You're thinking about getting out of the active-duty Army. Maybe you want to use your GI Bill benefits and go to college. Maybe your spouse has a good job at your latest duty station. Maybe you don't want to make your kids change schools for the fifth or sixth time. You love the Army, you love serving, but the lifestyle is no longer the best choice for you or your family.

Maybe you've already moved on, found a good civilian job, built a home and a new life for your family. You're happy, but something's missing. You don't have the same sense of purpose you did when you were serving. You miss the camaraderie, the pride and honor. Heck, you even miss going out into the field with your buddies, but after everything your family has sacrificed, you can't ask them to give more. There's got to be a compromise, you think, and then you realize the answer is simple, so simple you wonder why you never thought of it before: You're going to join the Army Reserve.

Sergeant 1st Class Ryan McCaffrey of Company C, 1st Battalion, 321st Infantry Regiment knows the feeling. He loved his time as a military police officer and as a drill sergeant, but after 13 years, it was time to settle down. His stepdaughter was in high school and his wife had a great job: "So it was either, I move, I PCS and my wife loses her job, loses her salary and I have to move my stepdaughter to another school, or I get out and I make the sacrifice. So, for the family, in their best interests, it was better for me to leave."

After an extensive job search, McCaffrey was able to use his deployment experience in detainee operations to become a corrections officer for the state of South Carolina. His experience as a drill sergeant and trainer meant that he was able to quickly move into an instructor position at the Department of Corrections' training academy.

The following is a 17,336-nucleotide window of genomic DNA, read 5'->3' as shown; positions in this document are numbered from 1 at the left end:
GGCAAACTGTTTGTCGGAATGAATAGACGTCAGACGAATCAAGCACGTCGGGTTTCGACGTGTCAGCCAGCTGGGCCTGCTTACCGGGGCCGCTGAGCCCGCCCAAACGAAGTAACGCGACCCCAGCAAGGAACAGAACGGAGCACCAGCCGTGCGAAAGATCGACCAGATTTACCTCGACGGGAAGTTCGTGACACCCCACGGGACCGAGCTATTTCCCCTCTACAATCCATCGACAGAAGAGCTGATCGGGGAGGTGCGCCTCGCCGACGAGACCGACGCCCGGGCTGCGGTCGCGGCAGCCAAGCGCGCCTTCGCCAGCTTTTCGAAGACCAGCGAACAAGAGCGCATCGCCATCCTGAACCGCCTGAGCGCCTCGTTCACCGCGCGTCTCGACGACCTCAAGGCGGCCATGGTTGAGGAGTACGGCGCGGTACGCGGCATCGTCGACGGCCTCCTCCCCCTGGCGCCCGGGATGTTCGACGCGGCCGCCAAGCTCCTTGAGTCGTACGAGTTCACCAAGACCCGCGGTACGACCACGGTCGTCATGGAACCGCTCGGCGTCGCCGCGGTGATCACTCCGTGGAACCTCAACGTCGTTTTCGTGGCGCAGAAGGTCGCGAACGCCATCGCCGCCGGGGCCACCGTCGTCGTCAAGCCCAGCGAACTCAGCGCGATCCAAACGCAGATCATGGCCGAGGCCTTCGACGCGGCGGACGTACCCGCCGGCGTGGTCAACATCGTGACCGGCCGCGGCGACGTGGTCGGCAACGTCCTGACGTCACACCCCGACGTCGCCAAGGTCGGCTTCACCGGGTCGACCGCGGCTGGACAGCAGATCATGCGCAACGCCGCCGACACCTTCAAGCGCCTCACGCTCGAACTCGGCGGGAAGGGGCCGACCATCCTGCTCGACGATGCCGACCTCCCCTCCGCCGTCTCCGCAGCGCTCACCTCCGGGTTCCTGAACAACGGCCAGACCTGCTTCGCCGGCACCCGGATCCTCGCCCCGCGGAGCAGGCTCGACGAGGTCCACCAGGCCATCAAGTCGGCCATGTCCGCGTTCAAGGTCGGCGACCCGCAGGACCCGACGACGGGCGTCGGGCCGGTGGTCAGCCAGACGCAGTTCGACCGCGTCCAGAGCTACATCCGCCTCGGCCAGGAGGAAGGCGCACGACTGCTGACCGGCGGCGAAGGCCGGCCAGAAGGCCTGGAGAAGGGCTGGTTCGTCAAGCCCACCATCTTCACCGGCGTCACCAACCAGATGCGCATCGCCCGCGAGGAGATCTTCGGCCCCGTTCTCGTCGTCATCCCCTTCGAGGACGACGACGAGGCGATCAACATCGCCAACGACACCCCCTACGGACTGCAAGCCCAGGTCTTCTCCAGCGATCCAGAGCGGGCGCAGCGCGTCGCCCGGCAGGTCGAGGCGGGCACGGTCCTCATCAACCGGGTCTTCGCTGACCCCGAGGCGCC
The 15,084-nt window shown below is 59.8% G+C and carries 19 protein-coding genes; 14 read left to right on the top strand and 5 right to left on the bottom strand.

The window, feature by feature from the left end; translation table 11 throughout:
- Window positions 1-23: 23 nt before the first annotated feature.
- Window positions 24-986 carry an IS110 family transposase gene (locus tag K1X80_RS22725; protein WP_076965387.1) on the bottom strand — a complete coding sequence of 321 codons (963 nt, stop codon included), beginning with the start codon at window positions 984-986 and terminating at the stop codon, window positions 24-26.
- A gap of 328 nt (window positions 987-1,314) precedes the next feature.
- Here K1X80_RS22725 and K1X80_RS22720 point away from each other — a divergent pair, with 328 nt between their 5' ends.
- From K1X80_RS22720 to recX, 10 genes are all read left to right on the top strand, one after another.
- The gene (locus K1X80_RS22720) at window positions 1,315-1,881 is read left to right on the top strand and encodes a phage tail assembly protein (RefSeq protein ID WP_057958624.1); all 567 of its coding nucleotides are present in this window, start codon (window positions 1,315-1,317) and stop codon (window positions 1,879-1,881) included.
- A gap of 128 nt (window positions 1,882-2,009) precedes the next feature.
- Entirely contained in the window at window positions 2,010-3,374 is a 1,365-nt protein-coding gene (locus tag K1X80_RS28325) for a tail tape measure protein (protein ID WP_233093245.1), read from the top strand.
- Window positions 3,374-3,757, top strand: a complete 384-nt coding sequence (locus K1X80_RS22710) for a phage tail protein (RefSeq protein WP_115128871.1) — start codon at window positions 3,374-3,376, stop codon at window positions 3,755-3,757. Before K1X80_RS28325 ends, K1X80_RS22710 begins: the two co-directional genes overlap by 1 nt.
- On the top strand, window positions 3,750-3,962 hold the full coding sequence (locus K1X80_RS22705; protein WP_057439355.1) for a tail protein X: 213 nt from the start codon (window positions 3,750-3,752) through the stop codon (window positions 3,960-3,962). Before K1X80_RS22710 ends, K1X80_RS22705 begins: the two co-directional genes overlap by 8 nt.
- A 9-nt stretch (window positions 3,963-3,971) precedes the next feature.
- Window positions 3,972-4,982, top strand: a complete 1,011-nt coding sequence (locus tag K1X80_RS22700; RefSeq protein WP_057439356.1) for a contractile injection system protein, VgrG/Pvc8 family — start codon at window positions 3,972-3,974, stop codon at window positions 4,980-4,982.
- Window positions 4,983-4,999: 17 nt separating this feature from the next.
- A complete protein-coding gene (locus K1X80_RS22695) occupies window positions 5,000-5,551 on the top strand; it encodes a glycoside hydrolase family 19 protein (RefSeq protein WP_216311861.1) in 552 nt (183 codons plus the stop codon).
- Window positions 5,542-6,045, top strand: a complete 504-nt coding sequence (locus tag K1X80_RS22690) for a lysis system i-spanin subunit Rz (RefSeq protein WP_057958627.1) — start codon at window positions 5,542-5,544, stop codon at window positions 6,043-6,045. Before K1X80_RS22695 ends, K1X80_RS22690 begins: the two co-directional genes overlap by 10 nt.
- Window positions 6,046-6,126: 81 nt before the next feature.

"I really attribute the military for allowing me to get where I am. The military just paid off greatly," he said, adding that getting out was a huge adjustment. Even after a couple of years, "It still feels like it's an ongoing adjustment. In all honesty, it's just so different being a part of the military and then not being a part of it, just the camaraderie, the people you've worked with, the people who you work for and the people who work for you to me was just so different."

As he spoke to friends and coworkers, they suggested that he consider one of the reserve components. McCaffrey's first instinct was to join the National Guard, but he would have had to take a two-grade reduction in rank. He was willing, if reluctant to do it, but then he heard about a local Army Reserve drill sergeant unit. It was perfect, and meant McCaffrey could work toward two retirements, one with military and one with the state. Today, he is actually the Army Reserve Drill Sergeant of the Year.

Command Sgt. Maj. Luther Thomas, command sergeant major of the Army Reserve and himself a former active-duty Soldier, calls continued service in the USAR a "win-win" for the Army and for the Soldier.

"As the active component gets smaller," he said, and "Soldiers leave the service, we have vacancies and critical positions that we would like to fill with those Soldiers because they have the experiences and the skill sets to fill a lot of those vacancies. They're already trained. And also, it gives them an opportunity to be a Soldier for life as they transition from active service to Reserve service."

In transitioning to the Army Reserve, Soldiers can keep their rank (even promotion points transfer), time in service, tuition assistance and access to the PX and commissary, as well as and the option to pay into a Reserve TRICARE for Life insurance program. According to Thomas, many Soldiers say it's far cheaper than what they'd pay for insurance through their civilian employers.

Those civilian employers can be hard to find, so the USAR also runs an Employer Partnership Office to help Soldiers in their job searches. According to Lt. Gen. Jeffrey W. Talley, chief of the Army Reserve, "Army Reserve employer partners recognize the skills, training and leadership abilities of the Soldiers they commit to employing. We have relationships with more than 4,000 private employers and private organizations … to assist our Soldiers (in obtaining) the skills and credentials employers seek when hiring for their organizations."